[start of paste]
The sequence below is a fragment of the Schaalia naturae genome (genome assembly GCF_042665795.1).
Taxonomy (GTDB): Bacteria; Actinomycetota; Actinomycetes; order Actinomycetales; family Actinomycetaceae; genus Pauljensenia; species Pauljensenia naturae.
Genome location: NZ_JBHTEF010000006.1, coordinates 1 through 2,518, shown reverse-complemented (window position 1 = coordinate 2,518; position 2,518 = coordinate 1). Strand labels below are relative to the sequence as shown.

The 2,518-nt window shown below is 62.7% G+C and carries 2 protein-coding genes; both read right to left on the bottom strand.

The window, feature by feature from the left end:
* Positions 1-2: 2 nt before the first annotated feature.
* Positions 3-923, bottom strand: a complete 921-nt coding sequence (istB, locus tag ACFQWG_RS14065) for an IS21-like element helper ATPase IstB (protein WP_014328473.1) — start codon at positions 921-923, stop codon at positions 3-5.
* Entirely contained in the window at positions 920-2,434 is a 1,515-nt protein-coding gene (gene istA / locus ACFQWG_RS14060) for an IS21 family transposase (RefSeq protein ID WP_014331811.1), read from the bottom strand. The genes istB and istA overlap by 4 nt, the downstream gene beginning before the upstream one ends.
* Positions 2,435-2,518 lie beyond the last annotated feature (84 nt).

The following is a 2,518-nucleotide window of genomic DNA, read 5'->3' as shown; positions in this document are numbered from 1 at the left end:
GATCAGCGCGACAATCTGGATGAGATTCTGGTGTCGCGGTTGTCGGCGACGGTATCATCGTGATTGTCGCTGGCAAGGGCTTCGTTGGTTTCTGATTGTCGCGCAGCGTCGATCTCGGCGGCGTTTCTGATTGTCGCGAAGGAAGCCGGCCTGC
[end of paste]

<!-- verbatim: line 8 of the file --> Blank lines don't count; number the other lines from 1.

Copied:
* Entirely contained in the window at positions 920-2,434 is a 1,515-nt protein-coding gene (gene istA / locus ACFQWG_RS14060) for an IS21 family transposase (RefSeq protein ID WP_014331811.1), read from the bottom strand. The genes istB and istA overlap by 4 nt, the downstream gene beginning before the upstream one ends.